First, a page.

helm, we can create a generation of resilient, healthy

and confident individuals.

NSPCC Website - a prime resource when understanding Children's Mental Health.
Anna Freud National Centre for Children and Families have produced a wonderful video entitled Talking about Mental Health - it has a forward by Kate Middleton - Duchess of Cambridge. 

Sometimes we miss the positives in life and sometimes only remember the negative ones.  Have a go at these positive message paper chains a wonderful opportunity to sit, colour and breath. 

Think of an emotion - this sheet will help you work through a time when something did not go to plan - its a great way of understanding why things happen.

We all do some sort of journey each day whether in the car, on foot or even just moving from one room to another.  Do you take in your surroundings?  What are we thankful for that we may take for granted each day?  Use your senses to list things we are grateful for.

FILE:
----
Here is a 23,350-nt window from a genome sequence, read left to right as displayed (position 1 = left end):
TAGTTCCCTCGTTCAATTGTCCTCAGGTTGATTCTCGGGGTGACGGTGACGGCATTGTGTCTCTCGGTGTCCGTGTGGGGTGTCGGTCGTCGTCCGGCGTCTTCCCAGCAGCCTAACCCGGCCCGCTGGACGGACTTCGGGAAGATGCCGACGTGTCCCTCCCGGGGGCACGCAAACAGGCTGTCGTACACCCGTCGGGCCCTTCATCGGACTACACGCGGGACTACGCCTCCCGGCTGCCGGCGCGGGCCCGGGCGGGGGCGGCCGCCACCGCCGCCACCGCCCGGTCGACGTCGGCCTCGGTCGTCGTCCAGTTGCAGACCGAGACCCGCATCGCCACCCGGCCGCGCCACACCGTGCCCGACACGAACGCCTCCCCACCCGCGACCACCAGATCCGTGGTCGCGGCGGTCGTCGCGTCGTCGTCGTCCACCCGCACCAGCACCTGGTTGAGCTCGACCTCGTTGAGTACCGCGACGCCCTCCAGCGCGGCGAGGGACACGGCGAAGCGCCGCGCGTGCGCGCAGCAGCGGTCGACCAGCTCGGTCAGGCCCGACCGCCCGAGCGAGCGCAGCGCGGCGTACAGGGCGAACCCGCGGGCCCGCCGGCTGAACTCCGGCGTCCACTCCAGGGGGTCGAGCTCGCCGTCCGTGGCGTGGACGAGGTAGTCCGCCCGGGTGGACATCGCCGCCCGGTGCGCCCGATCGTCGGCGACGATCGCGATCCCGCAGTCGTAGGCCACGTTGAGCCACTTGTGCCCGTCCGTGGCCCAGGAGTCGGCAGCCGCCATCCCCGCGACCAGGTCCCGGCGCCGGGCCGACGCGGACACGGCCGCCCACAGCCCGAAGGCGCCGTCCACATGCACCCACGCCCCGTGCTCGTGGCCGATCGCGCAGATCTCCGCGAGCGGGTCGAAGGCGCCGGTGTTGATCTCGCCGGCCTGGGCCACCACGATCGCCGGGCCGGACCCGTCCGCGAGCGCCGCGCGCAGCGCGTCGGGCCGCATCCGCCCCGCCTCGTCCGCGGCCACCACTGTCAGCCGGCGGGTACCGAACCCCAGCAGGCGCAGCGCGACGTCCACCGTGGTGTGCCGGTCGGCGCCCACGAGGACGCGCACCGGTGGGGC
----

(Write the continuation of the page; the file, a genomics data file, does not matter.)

Have you ever had a worry that needed sorting out?  What do you think will happen?  What actually did happen?

Anti-bullying week

As part of our curriculum we also cover aspects of anti-bullying each year to help children recognise and deal with behaviour they might find unacceptable.  This year we are going to wear blue for well-being.  This initiative is supported by Bullying UK and recognises that bullying has a negative impact on the emotional well-being of our children. All the school will be wearing an item or items of clothing that are blue - and that doesn't have to include the school jumper.  The colour blue was chosen because it is often considered to be symbolic of sadness and depression. These emotions are often associated with the effects of consistent bullying. However, blue can also be a symbol of peace.

Thank you for your support in this matter.

Mindfulness activities

The theme of this year's Mental Health Awareness Week is kindness and starts today - Monday, 18th May 2020.  To be able to be kind to others you first of all need to be kind to yourself.  Enjoy picking and choosing activities throughout the week to either do on your own or with other family members either inside or outside.